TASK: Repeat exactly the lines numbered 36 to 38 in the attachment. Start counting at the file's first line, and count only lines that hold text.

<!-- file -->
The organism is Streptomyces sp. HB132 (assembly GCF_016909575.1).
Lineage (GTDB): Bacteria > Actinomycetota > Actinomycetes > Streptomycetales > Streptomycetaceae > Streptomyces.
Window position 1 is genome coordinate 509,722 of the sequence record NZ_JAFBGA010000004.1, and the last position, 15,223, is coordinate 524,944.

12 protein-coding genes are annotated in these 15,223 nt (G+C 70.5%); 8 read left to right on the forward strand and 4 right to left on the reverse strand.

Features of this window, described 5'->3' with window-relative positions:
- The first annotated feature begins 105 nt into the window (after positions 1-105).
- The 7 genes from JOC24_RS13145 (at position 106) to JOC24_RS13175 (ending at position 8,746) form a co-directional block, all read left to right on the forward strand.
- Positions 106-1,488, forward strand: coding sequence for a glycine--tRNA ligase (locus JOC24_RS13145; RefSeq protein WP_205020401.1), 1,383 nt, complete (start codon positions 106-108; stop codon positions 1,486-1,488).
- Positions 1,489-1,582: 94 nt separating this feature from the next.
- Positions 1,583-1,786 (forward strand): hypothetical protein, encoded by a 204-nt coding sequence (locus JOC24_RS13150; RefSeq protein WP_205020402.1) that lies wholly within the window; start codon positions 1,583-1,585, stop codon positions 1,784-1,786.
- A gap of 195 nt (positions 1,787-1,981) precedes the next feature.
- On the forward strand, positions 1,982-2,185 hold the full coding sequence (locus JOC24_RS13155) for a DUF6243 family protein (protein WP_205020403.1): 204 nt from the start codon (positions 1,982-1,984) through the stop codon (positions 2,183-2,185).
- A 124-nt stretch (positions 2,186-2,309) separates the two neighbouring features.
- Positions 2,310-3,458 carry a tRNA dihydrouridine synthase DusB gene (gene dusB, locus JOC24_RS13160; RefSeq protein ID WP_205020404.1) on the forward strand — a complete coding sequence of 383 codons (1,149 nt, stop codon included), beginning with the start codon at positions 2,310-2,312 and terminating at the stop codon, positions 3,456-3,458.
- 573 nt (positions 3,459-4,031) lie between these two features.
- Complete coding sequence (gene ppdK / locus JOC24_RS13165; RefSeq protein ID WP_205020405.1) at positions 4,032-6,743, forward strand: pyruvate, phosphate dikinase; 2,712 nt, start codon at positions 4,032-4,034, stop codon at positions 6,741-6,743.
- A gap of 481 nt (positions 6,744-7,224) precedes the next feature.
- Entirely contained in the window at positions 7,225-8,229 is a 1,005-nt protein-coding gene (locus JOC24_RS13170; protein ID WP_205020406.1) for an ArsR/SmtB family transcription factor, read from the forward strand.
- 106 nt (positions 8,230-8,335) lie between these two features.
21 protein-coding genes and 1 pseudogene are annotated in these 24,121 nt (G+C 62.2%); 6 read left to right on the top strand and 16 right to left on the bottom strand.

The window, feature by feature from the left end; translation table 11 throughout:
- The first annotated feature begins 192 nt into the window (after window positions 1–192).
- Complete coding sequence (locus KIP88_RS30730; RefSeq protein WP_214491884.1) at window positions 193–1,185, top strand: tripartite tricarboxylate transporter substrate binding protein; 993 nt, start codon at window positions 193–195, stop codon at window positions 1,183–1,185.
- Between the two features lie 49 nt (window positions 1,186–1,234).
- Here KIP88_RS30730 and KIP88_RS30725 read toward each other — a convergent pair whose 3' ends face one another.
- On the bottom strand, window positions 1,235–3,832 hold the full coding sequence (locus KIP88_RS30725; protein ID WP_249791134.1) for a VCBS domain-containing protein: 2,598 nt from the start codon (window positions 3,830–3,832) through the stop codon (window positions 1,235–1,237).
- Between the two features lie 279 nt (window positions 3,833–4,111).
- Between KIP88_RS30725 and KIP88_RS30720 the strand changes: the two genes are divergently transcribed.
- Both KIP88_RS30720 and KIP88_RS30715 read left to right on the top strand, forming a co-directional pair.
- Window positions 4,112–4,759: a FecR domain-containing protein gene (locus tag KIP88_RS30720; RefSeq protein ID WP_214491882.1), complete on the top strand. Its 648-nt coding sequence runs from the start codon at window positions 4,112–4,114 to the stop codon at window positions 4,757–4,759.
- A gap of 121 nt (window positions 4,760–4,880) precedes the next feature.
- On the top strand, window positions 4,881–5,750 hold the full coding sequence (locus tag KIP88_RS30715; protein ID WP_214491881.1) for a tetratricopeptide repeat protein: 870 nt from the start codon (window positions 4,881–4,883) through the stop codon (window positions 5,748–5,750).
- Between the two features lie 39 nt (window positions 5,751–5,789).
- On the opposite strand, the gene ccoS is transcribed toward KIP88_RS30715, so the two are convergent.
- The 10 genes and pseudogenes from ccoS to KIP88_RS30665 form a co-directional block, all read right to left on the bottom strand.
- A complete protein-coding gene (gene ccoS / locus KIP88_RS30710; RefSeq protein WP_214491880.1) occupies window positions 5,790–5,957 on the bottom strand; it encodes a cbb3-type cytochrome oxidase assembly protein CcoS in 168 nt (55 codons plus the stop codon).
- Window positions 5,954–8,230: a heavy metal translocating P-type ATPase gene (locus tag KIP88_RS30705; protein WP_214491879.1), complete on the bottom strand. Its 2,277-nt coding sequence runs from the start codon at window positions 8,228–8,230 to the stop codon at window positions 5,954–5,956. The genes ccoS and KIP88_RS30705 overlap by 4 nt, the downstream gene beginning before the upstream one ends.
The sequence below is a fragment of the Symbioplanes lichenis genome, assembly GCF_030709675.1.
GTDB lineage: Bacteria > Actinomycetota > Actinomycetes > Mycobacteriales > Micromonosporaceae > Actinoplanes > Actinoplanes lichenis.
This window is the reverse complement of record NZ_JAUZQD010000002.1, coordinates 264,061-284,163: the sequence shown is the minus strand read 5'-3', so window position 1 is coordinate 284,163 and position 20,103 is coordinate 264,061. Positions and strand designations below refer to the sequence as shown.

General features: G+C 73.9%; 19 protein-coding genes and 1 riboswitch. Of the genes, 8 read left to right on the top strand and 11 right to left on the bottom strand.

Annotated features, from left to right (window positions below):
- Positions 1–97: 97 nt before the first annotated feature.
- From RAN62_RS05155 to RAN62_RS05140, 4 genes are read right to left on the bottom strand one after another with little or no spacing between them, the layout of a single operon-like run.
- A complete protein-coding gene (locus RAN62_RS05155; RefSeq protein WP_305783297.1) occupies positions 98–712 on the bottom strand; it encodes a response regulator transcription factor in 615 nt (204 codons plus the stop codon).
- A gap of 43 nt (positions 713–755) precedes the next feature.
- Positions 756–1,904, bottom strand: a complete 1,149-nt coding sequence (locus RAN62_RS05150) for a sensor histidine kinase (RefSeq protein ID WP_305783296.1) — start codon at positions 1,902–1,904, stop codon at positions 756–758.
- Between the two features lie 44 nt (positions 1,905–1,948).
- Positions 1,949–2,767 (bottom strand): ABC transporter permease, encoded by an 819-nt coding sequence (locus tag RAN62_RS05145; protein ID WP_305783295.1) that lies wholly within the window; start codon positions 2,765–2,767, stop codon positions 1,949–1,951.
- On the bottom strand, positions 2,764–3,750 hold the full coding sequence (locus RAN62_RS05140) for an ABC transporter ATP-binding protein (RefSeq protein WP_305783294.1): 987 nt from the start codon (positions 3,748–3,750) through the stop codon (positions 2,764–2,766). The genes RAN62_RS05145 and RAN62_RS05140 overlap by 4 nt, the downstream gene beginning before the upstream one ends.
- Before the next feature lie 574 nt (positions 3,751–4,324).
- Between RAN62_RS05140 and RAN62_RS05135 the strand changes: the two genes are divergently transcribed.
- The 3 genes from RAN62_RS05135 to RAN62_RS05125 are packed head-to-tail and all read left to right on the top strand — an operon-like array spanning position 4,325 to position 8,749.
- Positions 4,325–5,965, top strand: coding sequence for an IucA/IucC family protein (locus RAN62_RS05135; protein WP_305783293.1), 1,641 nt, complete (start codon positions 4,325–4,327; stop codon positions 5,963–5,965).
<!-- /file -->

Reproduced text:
- A complete protein-coding gene (gene ccoS / locus KIP88_RS30710; RefSeq protein WP_214491880.1) occupies window positions 5,790–5,957 on the bottom strand; it encodes a cbb3-type cytochrome oxidase assembly protein CcoS in 168 nt (55 codons plus the stop codon).
- Window positions 5,954–8,230: a heavy metal translocating P-type ATPase gene (locus tag KIP88_RS30705; protein WP_214491879.1), complete on the bottom strand. Its 2,277-nt coding sequence runs from the start codon at window positions 8,228–8,230 to the stop codon at window positions 5,954–5,956. The genes ccoS and KIP88_RS30705 overlap by 4 nt, the downstream gene beginning before the upstream one ends.
The sequence below is a fragment of the Symbioplanes lichenis genome, assembly GCF_030709675.1.